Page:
Before becoming an instructional designer Carmen taught undergraduate history at Lincoln University and Columbia College in face-to-face, online, and blended formats. Her experience as an educator shaped her teaching philosophy: education is empowering, but it must be engaging, relevant, and memorable in order to be effective.
According to Mizzou Online’s statistics, 46% of MU students took at least one online class in 2017, and that number is expected to grow in the coming year. In response to that trend, Mizzou’s focus now is on the quality and outcomes of online education.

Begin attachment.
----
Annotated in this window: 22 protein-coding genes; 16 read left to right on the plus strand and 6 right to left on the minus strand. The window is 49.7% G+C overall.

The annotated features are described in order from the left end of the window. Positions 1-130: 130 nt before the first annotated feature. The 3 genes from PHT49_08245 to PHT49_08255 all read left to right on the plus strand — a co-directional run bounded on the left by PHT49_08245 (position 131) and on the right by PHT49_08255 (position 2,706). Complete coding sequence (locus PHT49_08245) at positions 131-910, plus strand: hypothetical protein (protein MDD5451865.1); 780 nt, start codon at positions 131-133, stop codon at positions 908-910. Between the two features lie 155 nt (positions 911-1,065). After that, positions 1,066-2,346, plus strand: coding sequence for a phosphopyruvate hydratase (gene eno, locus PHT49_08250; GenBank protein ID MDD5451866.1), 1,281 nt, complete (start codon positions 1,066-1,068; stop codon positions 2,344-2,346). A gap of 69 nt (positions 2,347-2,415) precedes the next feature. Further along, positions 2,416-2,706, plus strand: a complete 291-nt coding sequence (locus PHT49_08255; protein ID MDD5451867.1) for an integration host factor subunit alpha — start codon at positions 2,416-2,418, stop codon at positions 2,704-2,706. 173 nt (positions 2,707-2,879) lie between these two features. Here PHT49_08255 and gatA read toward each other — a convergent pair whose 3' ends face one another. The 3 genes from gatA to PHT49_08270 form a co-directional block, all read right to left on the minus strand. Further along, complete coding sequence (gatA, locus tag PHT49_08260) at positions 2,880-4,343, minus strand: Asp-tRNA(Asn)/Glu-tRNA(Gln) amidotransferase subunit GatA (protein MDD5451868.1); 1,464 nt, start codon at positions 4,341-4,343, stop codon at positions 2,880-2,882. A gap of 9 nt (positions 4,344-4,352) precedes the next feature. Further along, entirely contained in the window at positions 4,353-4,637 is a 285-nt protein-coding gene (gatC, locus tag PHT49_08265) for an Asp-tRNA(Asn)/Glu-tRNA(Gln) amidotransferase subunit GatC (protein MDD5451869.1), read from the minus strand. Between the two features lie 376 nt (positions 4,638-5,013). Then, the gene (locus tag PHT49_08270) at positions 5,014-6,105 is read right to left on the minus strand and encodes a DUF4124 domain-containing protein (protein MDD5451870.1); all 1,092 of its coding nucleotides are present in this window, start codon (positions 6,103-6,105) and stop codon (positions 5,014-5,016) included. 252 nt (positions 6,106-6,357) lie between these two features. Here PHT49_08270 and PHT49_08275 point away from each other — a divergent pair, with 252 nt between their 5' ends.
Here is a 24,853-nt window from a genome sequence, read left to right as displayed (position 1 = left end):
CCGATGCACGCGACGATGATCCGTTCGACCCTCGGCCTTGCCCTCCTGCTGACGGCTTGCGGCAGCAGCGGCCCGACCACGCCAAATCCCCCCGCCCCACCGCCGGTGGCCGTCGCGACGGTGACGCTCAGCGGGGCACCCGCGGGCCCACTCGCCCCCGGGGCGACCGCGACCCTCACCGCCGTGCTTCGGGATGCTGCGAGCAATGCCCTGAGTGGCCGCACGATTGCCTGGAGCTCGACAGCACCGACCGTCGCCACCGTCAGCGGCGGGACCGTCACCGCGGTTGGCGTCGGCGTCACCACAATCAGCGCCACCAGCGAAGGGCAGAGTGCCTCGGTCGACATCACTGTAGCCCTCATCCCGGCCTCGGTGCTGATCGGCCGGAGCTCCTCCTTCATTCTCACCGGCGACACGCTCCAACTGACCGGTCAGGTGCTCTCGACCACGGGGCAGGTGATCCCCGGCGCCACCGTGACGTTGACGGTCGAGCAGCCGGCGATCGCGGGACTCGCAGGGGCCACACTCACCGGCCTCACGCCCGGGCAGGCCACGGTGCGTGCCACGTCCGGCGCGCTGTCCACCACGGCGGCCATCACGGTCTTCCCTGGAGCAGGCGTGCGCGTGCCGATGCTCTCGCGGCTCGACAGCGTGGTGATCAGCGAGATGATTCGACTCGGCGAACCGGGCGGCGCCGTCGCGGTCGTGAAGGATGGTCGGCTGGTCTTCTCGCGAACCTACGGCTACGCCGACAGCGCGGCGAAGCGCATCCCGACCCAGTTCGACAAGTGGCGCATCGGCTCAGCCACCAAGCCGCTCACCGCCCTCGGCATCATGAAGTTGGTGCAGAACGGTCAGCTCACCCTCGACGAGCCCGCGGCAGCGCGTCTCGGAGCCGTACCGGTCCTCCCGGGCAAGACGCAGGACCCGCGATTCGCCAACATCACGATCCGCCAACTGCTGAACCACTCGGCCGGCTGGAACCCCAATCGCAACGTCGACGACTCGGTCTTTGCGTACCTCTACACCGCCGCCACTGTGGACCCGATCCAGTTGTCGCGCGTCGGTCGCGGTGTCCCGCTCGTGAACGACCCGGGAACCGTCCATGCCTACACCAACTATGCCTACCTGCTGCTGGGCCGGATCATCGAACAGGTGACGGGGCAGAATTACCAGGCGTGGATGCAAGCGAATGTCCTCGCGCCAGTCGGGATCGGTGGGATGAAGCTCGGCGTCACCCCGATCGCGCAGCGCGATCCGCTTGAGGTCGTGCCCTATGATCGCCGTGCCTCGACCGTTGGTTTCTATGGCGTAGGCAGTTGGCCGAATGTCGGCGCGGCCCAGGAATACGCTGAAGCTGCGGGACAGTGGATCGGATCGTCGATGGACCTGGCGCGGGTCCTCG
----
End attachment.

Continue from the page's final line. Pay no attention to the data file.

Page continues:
Carmen also teaches Educational Technologies’ Online Teaching Foundations, a six-week course designed to help instructors examine how they can better engage students in their online teaching. She said she told the participants in the course that one of the characteristics of being a great teacher is deciding what can be taught online and what can be taught in-seat. Because, Carmen said, not everything is taught best online, and vice versa.
“But that’s ok. There are some benefits of teaching face-to-face. For instance, if you’re explaining an equation, being able to see students with a blank stare is a good thing when you are teaching. You can say to them, ‘Yeah, none of you got that. Let’s do that again.’ But online offers a similar benefit, in that individual students have an opportunity to review the video of your explanation over and over again, even if they are the only one that didn’t get it.”
Fortunately, an online modality worked for BE 3075. Yet, Heather said her class presented a particular set of challenges to instructional designers.